The Prime Minister’s decision to call this royal commission was branded too hasty by Tony Abbott because it came as an almost knee-jerk response to a Four Corners investigation, amid complaints that the expose lacked balance and the story was not new.

“Normally governments should not respond in panic at TV programs,” Abbott said. Former Victorian premier Jeff Kennett, went further, saying the program was “unprofessional” and used the same word to describe Turnbull’s decision to call a royal commission.

Now it is those judgments that are revealed as utterly ill-considered and premature.

Follow us on Twitter  

Hong Kong Chief Executive resignation unlikely to herald democratic change for territory

Beijing: The surprise announcement by Hong Kong leader Leung Chun-ying that he will not seek a second term as chief executive has ignited political manoeuvring by those seeking to replace him next year.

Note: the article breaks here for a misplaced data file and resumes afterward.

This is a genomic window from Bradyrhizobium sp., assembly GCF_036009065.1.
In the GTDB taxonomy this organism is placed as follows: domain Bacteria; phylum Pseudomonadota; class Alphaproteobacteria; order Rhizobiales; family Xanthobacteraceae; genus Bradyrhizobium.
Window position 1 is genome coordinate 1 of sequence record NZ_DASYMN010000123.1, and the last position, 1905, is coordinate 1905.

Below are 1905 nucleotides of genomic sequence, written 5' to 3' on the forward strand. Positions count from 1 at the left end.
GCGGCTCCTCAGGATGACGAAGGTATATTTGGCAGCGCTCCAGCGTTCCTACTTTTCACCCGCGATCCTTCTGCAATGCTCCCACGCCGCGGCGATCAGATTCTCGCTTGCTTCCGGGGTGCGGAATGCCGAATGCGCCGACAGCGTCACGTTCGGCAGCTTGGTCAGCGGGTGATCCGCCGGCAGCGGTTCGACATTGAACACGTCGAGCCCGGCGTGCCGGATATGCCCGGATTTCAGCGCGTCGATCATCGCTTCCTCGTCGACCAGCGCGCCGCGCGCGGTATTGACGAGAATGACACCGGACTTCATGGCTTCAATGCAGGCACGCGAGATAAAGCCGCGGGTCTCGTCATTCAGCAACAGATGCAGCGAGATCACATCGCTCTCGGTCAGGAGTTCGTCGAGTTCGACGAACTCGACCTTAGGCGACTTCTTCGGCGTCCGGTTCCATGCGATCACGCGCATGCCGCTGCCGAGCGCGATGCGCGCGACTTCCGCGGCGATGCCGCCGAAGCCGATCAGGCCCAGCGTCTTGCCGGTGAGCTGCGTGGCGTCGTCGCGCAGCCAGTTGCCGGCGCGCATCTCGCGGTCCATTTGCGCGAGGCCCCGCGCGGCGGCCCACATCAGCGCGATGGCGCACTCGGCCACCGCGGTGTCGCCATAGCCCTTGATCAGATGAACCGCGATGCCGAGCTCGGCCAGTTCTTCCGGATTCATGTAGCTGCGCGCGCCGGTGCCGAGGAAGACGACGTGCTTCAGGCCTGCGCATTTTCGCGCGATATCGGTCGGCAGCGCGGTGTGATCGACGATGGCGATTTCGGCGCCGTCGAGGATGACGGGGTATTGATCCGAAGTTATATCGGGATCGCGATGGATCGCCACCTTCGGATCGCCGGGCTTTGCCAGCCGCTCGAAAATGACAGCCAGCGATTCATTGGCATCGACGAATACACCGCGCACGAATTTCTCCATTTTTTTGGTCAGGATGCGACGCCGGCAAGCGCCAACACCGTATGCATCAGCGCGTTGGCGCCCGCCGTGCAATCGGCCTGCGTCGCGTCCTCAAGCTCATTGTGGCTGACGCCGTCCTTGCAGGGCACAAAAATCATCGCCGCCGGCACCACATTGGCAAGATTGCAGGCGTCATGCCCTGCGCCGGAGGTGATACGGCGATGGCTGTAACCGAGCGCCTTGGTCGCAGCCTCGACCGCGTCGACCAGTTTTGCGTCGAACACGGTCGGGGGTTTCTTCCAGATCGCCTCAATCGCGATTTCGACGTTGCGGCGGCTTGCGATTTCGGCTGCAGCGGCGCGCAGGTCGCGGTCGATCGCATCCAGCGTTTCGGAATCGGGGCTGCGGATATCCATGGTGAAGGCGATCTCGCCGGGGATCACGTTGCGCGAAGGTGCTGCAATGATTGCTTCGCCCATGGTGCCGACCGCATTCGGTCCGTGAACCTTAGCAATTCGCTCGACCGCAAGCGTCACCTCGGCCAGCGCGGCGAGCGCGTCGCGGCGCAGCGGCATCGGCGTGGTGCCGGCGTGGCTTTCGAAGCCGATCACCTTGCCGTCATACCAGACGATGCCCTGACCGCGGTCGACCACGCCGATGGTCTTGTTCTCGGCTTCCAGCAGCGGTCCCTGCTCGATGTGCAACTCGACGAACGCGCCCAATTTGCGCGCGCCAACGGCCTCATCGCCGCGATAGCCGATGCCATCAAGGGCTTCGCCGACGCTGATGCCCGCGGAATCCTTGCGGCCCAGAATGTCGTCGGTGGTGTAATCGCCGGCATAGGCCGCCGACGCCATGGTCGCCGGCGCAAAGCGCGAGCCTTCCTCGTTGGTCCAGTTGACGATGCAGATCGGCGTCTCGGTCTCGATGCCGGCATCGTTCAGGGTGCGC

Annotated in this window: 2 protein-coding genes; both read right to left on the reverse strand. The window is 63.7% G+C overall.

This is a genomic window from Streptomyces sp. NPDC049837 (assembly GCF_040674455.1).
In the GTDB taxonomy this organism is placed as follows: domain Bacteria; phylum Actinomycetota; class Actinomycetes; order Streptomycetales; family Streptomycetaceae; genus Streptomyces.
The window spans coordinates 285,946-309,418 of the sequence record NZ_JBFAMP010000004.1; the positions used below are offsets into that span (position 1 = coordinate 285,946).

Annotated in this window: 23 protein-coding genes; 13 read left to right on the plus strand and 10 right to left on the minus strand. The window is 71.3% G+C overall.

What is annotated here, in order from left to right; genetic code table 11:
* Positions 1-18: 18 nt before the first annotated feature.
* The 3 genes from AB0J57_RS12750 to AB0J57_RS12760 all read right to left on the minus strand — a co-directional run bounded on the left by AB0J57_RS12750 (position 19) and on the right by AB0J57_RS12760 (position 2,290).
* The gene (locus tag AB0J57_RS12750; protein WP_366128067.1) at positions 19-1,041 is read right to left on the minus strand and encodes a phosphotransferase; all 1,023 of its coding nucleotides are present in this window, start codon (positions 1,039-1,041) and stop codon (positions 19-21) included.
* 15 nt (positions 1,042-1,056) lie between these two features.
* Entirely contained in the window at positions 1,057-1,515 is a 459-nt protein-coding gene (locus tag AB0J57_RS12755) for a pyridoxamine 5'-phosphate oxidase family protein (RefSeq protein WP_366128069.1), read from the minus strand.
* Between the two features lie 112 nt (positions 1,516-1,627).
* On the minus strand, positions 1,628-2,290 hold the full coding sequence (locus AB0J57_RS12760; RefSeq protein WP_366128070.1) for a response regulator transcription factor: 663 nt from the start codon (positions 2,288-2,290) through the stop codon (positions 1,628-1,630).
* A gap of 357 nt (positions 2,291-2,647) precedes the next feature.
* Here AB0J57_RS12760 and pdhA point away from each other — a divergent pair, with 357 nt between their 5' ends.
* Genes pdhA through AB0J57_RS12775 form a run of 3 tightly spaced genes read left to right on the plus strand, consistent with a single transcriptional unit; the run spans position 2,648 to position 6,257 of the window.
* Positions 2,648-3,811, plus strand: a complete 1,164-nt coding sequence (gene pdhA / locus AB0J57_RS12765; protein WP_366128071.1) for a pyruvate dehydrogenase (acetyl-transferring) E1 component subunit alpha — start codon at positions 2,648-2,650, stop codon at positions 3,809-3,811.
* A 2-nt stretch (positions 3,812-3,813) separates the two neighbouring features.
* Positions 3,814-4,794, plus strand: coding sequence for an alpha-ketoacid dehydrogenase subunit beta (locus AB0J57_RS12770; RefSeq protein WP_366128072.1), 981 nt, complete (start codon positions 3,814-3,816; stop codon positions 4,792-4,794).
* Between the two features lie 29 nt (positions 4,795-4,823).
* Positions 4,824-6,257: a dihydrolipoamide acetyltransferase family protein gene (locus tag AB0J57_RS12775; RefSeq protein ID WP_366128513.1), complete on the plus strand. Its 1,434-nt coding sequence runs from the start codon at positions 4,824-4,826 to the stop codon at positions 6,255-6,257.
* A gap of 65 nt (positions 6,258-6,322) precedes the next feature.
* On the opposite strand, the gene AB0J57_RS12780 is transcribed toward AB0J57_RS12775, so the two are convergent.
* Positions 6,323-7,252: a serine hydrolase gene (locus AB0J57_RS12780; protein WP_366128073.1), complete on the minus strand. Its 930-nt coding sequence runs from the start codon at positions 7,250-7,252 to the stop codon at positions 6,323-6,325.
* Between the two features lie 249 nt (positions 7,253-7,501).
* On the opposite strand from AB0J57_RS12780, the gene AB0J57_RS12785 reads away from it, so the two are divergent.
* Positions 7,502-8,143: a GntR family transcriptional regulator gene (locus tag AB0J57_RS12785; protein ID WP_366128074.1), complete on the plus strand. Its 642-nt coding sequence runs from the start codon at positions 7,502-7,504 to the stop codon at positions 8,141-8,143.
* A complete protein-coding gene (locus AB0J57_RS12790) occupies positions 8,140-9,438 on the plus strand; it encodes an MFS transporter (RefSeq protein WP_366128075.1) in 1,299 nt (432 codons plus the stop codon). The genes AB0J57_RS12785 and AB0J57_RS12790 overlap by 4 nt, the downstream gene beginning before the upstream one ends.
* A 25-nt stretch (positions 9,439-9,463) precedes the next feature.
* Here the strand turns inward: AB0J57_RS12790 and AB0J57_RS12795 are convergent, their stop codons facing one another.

Mr Leung has been Hong Kong’s most unpopular chief executive since the territory’s handover from British rule in 1997, according to local polling data.

What Beijing wanted was a steady pair of hands who could maintain economic and political stability. Instead property price inflation, low wages growth and a lacklustre economy exacerbated anger over inequality, while the spectre of Beijing’s rising influence has spawned toxic divisions and anti-mainland sentiment, and the rise of a nascent independence movement.

“He is very unpopular – the society has become very polarised under him and the situation has become almost ungovernable,” Willy Lam, a political analyst at the Chinese University of Hong Kong, said.

While Mr Leung cited family reasons for his surprise decision on Friday not to stand for re-election, Hong Kong-based analysts said it was also likely he had lost political backing from the Communist Party leadership.